Another advantage, Carrier claims, of its hermetically sealed compressor is superior refrigerant gas retention over the life of the unit compared to mechanically driven compressors which over time are prone to refrigerant leakage past the drive shaft seal.

“Carrier’s hermetically sealed scroll compressor and economiser helps to deliver a 40 per cent increase in refrigeration capacity during pull-down, while reducing the chance of refrigerant escape by 50 per cent,” Kelly says.

Less maintenance is also a strong point of the Vector HE 19, with a doubling of the oil drain interval from 1,500 hours to 3,000 hours contributing to a claimed 15 per cent drop in maintenance costs compared to the Vector 1950.

There’s also a number of features of the Vector HE 19 that make it particularly suited to the EuroPantech trailer, specifically in terms of the aerodynamically optimised close coupling to the Kenworth 8x4 prime mover and the gigantic interior volume.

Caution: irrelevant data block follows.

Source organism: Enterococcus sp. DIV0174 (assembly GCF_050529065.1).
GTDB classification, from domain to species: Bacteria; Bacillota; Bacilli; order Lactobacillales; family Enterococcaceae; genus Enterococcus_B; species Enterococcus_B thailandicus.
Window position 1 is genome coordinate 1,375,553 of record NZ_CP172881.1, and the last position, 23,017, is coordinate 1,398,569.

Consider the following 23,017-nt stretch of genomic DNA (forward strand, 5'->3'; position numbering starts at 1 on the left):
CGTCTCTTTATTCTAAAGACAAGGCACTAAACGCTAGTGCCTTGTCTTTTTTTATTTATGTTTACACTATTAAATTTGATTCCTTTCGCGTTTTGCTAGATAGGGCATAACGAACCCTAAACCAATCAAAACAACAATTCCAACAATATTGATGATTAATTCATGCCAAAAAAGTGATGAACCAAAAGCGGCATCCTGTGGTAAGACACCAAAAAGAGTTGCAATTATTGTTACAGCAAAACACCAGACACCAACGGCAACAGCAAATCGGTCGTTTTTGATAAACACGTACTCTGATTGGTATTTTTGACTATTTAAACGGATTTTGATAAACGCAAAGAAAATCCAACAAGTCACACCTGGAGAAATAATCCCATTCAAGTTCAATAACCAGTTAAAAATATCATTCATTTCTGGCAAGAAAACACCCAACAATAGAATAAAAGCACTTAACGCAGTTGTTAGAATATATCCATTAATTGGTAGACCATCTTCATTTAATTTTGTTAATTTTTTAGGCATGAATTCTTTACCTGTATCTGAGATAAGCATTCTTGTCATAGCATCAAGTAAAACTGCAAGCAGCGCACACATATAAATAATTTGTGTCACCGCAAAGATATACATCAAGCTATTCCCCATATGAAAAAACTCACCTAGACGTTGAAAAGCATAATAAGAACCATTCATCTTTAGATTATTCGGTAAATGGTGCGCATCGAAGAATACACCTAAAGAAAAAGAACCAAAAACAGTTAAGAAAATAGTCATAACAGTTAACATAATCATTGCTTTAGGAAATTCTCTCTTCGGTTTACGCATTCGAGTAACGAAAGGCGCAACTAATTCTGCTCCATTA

“There’s a new condenser and revamped condenser fan design for superior heat exchange and better airflow across the coil,” Kelly says.

“This translates to elevated performance in high ambient temperature conditions and in tight coupling scenarios common with PBS combinations.”

Inside, the evaporator airflow management system has also been heavily revised in order to harness the Coanda effect.

“In a fridge van sense, this essentially means the cool air ‘sticks’ to the ceiling of the trailer, creating a much more efficient airflow which helps maintain consistency of the set-point temperature throughout the EuroPantech trailer’s lengthy interior,” Kelly explains.

According to Dave, this was verified by the fact that the unit was able to maintain a temperature of -30°C in hot ambient conditions.

Also critical for PBS units is tare weight, and at 805kg the new Vector HE 19 is a significant 85kg lighter than the Vector 1950.

In terms of remote monitoring, the EuroPantech’s Carrier Vector HE 19 unit is fitted with Carrier eSolutions telematics system that enables full temperature monitoring, GPS tracking and two-way control over the refrigeration unit.

All up, the innovative features of the Carrier Vector HE 19 make it an ideal fridge plant for the equally innovative EuroPantech 33-pallet trailer.